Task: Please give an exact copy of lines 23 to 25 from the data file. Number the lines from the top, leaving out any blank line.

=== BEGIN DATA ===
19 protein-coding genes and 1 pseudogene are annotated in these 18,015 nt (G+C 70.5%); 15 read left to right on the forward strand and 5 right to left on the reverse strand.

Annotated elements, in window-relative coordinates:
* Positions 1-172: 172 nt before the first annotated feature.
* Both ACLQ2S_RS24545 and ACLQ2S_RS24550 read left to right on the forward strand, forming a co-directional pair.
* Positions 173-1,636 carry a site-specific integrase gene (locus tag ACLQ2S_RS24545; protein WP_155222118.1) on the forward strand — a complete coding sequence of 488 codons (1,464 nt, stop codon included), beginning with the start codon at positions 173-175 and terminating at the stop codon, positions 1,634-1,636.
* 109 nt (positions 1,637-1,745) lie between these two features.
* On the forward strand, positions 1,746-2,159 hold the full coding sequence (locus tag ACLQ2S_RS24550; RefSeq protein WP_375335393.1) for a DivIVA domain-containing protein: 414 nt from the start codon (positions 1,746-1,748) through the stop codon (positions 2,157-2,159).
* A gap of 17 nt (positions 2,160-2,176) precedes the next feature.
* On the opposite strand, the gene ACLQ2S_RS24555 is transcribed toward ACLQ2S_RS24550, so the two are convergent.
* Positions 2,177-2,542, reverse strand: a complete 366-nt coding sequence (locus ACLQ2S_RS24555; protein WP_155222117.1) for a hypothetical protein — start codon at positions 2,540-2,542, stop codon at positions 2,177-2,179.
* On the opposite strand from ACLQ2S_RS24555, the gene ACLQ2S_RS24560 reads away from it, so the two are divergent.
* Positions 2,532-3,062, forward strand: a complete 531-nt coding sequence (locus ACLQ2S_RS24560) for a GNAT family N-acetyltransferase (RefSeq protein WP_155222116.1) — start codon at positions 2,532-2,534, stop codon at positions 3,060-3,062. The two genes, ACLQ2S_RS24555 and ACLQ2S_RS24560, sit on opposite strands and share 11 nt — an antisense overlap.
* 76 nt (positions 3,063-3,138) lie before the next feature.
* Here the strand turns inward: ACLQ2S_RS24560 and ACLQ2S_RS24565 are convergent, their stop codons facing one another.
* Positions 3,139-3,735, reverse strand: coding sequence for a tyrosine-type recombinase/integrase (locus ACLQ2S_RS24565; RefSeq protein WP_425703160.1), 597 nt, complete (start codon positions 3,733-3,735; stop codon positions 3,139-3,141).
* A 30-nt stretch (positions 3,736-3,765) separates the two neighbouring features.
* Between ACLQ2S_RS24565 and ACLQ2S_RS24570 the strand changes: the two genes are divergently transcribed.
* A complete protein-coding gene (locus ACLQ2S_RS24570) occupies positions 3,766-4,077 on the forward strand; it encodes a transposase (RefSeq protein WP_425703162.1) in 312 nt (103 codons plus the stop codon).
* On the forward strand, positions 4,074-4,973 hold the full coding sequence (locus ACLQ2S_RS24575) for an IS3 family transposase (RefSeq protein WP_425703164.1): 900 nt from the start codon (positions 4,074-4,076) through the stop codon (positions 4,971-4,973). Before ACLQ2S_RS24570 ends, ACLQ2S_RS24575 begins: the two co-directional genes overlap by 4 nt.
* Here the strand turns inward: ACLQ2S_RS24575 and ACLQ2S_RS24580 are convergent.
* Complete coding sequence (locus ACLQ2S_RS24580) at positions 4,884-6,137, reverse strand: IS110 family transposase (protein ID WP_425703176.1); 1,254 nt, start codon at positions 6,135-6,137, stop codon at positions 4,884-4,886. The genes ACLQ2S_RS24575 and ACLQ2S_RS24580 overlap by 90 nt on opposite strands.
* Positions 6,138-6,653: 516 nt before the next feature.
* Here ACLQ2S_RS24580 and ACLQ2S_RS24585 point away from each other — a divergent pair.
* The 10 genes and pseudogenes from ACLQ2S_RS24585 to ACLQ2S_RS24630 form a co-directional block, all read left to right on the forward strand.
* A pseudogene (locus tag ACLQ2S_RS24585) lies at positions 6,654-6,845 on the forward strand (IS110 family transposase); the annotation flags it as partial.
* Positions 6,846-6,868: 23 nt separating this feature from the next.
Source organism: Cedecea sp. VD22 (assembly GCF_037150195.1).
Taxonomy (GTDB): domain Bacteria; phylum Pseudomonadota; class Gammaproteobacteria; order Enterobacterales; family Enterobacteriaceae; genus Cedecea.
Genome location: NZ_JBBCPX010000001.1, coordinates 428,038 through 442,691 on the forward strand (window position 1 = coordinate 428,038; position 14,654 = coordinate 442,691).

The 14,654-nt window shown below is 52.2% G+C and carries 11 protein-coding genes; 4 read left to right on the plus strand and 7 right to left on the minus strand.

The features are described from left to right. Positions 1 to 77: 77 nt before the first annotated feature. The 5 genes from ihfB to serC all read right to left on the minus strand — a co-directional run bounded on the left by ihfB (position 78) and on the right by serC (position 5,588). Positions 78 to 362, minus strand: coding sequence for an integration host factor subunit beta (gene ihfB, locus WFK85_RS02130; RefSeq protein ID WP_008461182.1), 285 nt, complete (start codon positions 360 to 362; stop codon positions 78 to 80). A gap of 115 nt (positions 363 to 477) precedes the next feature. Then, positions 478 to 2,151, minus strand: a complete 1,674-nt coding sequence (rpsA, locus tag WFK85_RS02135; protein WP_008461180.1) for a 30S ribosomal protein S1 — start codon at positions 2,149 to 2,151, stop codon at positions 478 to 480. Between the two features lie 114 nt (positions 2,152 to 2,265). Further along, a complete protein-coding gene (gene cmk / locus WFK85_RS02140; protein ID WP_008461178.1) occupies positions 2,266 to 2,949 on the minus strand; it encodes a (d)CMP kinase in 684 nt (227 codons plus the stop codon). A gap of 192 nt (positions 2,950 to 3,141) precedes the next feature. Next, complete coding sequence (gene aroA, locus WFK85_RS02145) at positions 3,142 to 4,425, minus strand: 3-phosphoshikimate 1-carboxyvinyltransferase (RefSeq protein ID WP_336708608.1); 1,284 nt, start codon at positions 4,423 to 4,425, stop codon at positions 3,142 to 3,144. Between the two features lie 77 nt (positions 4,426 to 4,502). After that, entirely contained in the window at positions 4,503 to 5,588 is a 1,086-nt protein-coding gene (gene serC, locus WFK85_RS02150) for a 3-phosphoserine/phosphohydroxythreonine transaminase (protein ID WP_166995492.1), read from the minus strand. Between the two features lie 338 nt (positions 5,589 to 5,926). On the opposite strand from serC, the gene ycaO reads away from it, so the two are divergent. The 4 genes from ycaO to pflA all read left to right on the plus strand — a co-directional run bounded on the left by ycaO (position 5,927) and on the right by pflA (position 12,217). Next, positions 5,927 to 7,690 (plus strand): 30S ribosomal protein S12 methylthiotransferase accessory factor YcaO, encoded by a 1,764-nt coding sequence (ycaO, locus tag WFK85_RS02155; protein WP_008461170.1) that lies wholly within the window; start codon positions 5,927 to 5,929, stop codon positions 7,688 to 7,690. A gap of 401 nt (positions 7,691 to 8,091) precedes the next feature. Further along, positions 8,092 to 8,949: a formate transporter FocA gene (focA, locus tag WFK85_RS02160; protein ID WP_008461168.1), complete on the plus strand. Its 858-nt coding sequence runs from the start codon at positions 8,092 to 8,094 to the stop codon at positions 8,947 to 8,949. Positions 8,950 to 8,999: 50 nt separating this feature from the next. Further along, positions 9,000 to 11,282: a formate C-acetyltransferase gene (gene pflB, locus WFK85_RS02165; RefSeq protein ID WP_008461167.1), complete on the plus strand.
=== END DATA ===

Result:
* Here ACLQ2S_RS24580 and ACLQ2S_RS24585 point away from each other — a divergent pair.
* The 10 genes and pseudogenes from ACLQ2S_RS24585 to ACLQ2S_RS24630 form a co-directional block, all read left to right on the forward strand.
* A pseudogene (locus tag ACLQ2S_RS24585) lies at positions 6,654-6,845 on the forward strand (IS110 family transposase); the annotation flags it as partial.